Chunking is a teaching strategy that breaks down large amounts of information into smaller units that are easier to understand. To do this with states and capitals, break the US into five regions: Northeast, Southeast, Midwest, Northwest, and Southwest. Focus one region (and one state) at a time to give students a chance to slowly build their knowledge of the states and capitals. You can use the worksheets linked below as you introduce each state. These pennants will also work.
5) Connect with Prior Knowledge
Information has a better chance of being remembered if it is meaningful. This is why connecting the information with prior knowledge is so powerful. Developing mental images, or stories, that connect with as many of the senses as possible help students retain information. Memory experts refer to this strategy as creating a memory palace. Click here to see a video of the process. When students form associations that connect different details, the information becomes more memorable. Students can make up their own stories, or you can use the book Yo, Sacramento! It provides a visual and a connection for each state capital.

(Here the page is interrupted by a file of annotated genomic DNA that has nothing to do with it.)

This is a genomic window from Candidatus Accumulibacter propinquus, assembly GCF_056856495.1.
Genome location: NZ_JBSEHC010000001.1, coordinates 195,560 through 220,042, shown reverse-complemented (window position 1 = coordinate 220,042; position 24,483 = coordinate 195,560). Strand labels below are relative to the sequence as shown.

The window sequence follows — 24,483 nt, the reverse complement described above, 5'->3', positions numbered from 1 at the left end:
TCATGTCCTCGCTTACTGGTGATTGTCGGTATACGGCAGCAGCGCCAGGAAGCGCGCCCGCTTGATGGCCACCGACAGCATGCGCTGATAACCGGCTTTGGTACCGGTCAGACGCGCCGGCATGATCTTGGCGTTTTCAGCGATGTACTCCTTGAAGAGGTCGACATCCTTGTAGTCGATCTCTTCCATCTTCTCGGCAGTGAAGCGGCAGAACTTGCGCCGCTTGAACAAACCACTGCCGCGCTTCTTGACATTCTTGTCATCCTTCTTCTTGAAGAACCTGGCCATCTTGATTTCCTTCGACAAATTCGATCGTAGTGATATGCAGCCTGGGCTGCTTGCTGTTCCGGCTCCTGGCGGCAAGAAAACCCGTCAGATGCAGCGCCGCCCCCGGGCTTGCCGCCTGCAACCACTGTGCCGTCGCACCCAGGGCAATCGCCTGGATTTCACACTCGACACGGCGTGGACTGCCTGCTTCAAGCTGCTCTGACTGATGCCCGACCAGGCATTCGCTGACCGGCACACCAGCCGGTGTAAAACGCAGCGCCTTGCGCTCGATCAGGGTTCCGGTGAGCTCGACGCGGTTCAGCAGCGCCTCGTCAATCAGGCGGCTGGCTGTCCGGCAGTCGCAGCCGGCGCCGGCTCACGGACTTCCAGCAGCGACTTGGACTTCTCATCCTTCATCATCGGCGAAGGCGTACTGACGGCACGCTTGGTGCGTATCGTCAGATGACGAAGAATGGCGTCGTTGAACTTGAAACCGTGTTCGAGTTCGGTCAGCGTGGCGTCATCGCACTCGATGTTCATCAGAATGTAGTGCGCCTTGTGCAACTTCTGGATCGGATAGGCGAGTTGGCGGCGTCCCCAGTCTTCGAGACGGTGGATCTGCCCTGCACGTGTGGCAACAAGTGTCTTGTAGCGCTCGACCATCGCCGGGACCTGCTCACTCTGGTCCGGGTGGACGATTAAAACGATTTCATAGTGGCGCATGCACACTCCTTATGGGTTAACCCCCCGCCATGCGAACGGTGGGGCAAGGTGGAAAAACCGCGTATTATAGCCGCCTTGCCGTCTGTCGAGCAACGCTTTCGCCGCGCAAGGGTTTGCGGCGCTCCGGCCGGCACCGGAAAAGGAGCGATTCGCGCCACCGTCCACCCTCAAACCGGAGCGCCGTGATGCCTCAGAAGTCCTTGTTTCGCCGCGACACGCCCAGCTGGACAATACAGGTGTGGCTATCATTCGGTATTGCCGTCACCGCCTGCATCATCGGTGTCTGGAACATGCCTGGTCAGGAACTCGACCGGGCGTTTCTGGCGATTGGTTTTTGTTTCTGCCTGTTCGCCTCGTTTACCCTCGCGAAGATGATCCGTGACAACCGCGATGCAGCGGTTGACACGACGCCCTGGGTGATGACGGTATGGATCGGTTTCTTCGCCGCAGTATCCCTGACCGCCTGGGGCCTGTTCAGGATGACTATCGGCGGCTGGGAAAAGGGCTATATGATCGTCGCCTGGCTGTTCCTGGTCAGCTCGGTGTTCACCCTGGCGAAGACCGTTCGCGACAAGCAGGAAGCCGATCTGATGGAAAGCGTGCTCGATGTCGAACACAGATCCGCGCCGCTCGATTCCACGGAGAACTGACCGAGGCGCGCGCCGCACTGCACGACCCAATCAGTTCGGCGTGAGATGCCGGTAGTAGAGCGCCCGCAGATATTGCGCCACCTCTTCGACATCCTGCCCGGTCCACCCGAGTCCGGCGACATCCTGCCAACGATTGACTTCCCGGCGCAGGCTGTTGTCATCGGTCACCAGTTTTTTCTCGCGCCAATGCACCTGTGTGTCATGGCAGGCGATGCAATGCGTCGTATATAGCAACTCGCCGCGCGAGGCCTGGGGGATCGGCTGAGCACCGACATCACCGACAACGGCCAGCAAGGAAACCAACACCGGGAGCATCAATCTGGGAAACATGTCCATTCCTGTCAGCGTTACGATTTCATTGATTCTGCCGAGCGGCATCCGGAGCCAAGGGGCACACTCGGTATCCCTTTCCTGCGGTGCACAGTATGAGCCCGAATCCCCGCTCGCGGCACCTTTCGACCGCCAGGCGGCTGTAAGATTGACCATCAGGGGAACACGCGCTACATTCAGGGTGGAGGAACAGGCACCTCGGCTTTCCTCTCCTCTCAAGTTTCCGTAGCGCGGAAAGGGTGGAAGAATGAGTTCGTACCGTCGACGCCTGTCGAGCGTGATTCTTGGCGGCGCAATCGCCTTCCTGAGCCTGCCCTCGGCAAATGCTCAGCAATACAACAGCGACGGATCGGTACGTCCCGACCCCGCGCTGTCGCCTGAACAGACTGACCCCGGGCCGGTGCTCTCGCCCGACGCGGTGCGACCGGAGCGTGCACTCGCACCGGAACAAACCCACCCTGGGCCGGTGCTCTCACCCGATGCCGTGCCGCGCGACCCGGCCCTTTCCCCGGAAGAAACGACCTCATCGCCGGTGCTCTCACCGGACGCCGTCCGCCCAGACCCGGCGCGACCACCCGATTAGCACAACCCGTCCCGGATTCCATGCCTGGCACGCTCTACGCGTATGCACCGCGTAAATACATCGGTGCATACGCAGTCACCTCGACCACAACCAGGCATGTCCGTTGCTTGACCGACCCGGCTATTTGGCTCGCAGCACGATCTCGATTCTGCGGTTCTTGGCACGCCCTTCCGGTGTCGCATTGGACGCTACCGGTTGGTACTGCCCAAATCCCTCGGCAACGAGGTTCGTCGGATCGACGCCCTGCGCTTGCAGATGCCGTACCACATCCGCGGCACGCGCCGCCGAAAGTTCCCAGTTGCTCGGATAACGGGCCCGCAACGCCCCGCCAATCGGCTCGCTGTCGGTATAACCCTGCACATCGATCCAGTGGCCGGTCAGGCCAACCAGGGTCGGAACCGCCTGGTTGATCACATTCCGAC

6) Students Become Teachers
One of the best ways to remember information is to explain or tell it to someone else. Scientists call this the protegé effect. Explaining the states and capitals to each other will force students to solidify the information. Something as simple as think-pair-share will work because it gives students the opportunity to engage with the material individually, with a partner, and with the class. All of which will help strengthen working memory.
7) Active Learning
Active learning applies to any learning activity that involves the student in the learning process. Examples of active learning include brainstorming, discussing, group work, making connections, annotating, and solving problems. You can use jigsaw puzzles to promote active learning when teaching students about the states and capitals. This puzzle is made out of wood; its durability is great for the classroom. If you think your students need more of a challenge, go with this magnetic puzzle. A puzzle students can finish in one sitting is ideal.